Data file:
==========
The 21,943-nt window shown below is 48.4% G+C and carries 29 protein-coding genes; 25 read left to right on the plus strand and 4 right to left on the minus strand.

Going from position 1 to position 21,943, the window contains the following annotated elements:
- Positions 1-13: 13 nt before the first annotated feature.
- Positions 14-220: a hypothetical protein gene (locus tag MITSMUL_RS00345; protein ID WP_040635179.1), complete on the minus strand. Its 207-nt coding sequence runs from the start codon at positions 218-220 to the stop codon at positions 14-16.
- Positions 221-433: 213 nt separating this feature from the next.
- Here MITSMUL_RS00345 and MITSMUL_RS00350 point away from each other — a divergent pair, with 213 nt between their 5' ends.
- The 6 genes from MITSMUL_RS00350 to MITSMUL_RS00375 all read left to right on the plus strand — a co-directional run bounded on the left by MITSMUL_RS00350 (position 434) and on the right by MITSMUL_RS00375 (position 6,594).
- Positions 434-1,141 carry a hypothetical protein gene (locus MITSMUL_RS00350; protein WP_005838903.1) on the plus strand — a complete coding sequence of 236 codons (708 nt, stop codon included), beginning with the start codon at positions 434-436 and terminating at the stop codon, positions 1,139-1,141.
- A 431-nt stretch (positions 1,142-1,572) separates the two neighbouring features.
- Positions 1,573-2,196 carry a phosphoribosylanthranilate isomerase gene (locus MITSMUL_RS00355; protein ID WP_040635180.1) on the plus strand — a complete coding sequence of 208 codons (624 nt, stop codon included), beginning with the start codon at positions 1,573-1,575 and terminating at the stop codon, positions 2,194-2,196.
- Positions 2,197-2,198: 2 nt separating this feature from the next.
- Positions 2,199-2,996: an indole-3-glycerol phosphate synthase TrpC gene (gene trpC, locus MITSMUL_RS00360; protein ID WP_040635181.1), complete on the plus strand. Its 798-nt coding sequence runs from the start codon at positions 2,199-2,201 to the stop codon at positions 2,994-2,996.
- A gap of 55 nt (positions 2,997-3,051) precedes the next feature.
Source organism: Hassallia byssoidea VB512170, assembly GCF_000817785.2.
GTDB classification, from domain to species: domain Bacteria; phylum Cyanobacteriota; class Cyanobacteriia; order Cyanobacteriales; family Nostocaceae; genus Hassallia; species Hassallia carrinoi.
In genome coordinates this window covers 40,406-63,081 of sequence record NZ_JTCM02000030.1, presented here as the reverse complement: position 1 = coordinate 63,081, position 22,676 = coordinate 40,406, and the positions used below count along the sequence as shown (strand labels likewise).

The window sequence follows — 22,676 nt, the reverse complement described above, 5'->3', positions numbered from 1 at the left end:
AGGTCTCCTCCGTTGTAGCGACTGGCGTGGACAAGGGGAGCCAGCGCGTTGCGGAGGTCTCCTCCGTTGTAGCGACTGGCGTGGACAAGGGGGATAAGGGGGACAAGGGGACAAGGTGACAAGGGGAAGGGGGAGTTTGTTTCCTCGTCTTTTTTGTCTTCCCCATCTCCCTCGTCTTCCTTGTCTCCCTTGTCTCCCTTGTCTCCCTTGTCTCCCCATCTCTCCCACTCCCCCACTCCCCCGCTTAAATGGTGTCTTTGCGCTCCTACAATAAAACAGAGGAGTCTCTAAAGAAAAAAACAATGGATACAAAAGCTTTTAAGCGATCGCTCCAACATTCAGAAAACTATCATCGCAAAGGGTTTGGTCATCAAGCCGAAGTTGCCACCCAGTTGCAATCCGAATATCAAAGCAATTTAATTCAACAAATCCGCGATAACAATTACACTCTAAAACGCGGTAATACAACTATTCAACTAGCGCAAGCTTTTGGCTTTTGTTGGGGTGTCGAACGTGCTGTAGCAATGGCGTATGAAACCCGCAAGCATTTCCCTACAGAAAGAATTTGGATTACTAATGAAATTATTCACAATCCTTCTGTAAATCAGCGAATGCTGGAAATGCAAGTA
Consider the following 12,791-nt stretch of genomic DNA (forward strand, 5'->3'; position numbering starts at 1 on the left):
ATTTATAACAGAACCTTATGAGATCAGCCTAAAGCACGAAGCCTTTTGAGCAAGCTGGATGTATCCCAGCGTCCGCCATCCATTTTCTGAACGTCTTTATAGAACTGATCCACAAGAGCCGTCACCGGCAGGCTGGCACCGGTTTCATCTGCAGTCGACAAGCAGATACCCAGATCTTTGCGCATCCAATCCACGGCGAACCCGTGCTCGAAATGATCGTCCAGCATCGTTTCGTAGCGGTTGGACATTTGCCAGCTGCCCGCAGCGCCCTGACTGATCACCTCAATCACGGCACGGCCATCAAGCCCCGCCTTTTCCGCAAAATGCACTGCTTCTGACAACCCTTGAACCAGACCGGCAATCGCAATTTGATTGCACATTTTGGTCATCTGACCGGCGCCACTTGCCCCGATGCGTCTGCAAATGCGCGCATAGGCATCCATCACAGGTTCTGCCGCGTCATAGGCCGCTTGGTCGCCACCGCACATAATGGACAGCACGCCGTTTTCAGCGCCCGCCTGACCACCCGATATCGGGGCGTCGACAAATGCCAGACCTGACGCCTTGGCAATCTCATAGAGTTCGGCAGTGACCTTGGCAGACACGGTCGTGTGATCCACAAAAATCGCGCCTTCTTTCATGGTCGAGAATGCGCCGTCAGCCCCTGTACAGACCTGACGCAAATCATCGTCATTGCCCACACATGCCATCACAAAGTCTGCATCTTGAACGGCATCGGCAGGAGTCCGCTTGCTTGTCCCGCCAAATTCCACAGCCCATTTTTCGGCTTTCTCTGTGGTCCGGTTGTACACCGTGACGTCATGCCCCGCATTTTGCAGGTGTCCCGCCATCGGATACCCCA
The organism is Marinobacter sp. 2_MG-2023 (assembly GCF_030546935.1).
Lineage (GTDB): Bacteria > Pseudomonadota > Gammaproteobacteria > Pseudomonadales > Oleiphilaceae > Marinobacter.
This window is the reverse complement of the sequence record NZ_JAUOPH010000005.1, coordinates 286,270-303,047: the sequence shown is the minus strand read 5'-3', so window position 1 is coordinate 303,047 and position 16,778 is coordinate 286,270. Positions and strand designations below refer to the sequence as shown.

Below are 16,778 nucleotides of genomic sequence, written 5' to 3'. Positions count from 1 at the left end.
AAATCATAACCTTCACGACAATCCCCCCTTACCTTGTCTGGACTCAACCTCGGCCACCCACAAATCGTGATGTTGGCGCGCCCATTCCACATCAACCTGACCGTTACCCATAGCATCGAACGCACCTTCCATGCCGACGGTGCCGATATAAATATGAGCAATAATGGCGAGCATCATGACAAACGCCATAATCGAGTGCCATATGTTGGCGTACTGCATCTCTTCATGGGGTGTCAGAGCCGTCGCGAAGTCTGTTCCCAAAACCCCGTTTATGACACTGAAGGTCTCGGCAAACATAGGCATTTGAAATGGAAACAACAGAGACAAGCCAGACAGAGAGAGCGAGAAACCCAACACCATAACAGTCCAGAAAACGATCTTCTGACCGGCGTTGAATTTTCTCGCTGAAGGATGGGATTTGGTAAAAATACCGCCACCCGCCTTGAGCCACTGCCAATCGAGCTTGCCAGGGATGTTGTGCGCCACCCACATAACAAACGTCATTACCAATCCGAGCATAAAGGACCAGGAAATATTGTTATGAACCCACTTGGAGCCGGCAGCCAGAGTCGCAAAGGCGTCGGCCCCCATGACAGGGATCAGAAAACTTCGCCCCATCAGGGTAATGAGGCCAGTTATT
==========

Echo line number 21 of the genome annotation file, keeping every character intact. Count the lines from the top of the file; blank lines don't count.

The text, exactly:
The organism is Marinobacter sp. 2_MG-2023 (assembly GCF_030546935.1).